In my previous post, I described an approach for extending multi-stage programming (MSP) to infinity and beyond. We start with a simple computing “machine” M such as the lambda calculus. Each machine M[a] has a successor machine M[a+1] which is capable of building and reasoning about programs from M[a], yielding towers of nested machines. From there, we note that MSP itself can’t be implemented in any such finite M[n], but must exist in some limit machine M[ω], yielding transfinite towers of machines M[a] for each ordinal a.
In Part 1 I attempted to give some intuition for the process of iterating reflection to infinity and beyond: any time we can iterate reflection infinitely, we can reflect on this infinite process. In this post, I’ll be formalizing this notion in a simple programming language, and I recommend reading that last post before this one. Code is linked at the bottom.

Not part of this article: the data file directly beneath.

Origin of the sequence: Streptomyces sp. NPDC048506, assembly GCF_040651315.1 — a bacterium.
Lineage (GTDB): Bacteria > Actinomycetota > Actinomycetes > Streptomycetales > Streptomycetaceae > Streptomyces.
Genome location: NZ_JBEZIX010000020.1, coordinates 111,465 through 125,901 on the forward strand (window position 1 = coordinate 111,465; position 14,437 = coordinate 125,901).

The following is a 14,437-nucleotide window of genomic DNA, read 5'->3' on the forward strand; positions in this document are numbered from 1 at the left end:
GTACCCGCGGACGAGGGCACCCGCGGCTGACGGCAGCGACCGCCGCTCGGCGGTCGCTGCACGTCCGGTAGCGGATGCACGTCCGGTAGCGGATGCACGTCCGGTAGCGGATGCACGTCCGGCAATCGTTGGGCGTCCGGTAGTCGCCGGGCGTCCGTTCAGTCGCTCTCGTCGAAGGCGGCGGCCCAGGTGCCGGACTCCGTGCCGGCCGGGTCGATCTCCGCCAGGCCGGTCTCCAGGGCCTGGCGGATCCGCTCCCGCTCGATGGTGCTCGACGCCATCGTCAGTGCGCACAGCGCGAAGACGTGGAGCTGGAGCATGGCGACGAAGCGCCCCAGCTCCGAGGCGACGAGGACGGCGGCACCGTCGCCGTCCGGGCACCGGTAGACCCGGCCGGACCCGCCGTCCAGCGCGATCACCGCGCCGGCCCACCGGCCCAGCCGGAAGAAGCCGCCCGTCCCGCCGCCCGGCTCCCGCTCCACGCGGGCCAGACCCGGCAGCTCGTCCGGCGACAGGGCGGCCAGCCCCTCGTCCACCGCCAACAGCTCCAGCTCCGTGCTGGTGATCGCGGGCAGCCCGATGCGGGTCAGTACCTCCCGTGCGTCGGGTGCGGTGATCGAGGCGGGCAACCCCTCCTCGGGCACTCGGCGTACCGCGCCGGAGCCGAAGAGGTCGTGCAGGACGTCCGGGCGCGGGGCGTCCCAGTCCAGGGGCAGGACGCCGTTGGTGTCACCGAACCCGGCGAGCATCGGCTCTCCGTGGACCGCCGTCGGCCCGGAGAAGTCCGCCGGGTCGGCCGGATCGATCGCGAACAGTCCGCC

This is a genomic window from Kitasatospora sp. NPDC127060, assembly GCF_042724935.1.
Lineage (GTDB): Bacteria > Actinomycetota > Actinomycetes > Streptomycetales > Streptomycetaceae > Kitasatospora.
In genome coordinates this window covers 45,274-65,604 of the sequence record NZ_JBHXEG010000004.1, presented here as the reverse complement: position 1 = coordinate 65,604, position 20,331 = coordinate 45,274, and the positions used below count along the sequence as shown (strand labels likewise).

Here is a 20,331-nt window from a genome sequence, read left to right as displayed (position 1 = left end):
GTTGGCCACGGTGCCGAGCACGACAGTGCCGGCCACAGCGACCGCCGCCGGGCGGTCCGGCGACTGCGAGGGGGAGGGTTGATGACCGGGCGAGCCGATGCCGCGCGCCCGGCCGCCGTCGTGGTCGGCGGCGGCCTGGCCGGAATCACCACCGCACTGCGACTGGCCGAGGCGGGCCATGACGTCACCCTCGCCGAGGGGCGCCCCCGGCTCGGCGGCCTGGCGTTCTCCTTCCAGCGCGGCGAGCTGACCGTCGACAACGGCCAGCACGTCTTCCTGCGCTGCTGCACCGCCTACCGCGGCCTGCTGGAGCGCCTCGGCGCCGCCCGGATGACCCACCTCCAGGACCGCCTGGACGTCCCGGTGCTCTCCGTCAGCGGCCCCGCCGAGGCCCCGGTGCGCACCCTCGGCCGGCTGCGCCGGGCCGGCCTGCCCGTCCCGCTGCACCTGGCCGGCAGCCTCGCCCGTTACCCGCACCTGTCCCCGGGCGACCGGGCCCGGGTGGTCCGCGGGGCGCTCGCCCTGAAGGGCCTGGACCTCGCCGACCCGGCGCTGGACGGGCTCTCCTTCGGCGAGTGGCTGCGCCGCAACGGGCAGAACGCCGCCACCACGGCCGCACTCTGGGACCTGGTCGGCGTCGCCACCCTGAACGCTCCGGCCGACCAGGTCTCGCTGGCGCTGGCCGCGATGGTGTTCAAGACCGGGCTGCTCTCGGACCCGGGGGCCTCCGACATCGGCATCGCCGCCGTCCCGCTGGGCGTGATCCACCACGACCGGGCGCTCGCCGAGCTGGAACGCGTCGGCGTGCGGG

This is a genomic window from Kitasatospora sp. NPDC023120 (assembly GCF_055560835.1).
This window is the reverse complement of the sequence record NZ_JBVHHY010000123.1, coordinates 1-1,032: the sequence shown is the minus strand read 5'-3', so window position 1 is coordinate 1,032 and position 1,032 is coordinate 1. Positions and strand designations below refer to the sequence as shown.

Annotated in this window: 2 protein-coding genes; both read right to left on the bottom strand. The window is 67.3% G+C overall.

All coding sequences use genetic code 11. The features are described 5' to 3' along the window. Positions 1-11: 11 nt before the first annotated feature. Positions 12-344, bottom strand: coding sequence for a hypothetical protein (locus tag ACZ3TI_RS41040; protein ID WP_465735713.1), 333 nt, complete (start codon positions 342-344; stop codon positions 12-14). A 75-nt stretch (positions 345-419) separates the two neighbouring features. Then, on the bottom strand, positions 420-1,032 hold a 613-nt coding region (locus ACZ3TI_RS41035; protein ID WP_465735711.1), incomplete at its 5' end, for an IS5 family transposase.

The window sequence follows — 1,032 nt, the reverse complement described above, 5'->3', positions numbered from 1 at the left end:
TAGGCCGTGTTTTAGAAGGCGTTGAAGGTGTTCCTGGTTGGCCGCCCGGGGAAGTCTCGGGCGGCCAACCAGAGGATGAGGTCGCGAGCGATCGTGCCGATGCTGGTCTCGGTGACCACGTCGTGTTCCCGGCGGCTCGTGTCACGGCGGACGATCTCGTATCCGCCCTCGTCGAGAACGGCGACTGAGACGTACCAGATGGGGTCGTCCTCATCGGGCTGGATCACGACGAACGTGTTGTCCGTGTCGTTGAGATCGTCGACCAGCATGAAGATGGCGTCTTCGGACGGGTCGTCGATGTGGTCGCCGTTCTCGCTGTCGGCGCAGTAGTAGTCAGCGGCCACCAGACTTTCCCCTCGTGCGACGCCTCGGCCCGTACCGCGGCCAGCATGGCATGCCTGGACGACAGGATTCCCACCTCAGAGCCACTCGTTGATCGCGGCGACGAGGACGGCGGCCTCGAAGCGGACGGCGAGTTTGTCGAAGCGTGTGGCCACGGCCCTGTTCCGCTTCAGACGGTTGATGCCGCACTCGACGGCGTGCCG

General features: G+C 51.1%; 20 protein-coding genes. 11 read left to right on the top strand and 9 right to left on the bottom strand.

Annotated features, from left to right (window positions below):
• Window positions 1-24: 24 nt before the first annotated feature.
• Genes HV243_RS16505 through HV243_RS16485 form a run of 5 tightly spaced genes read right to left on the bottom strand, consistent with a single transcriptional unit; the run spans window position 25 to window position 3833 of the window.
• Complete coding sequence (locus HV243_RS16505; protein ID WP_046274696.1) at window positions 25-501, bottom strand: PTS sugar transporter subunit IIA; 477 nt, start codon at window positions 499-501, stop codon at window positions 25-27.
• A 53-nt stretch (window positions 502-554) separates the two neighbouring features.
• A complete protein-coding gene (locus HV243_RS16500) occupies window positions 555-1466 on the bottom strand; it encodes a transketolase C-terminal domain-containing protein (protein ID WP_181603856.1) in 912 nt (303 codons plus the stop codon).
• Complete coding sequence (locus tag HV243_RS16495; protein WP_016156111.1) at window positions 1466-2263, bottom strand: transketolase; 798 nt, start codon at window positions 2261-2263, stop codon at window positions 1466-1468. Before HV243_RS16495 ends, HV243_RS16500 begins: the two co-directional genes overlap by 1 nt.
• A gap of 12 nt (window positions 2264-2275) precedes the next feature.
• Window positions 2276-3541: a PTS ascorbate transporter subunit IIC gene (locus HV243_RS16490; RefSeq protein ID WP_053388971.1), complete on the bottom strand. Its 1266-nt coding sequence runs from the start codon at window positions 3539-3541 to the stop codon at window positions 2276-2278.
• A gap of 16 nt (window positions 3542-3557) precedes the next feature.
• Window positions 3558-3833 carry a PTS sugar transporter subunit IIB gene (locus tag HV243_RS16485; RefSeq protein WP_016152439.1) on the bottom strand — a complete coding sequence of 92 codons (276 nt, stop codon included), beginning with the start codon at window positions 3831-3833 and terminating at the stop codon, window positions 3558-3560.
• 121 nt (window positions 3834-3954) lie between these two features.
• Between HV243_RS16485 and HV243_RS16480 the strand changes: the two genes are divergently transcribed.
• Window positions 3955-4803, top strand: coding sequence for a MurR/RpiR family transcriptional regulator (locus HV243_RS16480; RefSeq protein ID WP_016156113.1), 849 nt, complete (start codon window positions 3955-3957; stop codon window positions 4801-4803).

My last two posts were about ordinals and pure lists, and they got a combined whopping 11 claps, so I’m selling out and writing a post about both. In particular, this post is about a data structure I discovered for lists of transfinite length. A repo is linked at the bottom.
Let’s say we’ve defined a function f from ordinals to ordinals and want to plot it like we might plot a function from integers to integers. We want to line up our ordinals on the x- and y-axes, and plot a point at (x, f(x)) for each ordinal x. Well where should we actually put those ordinals on the axes? This simple question is the topic of this post.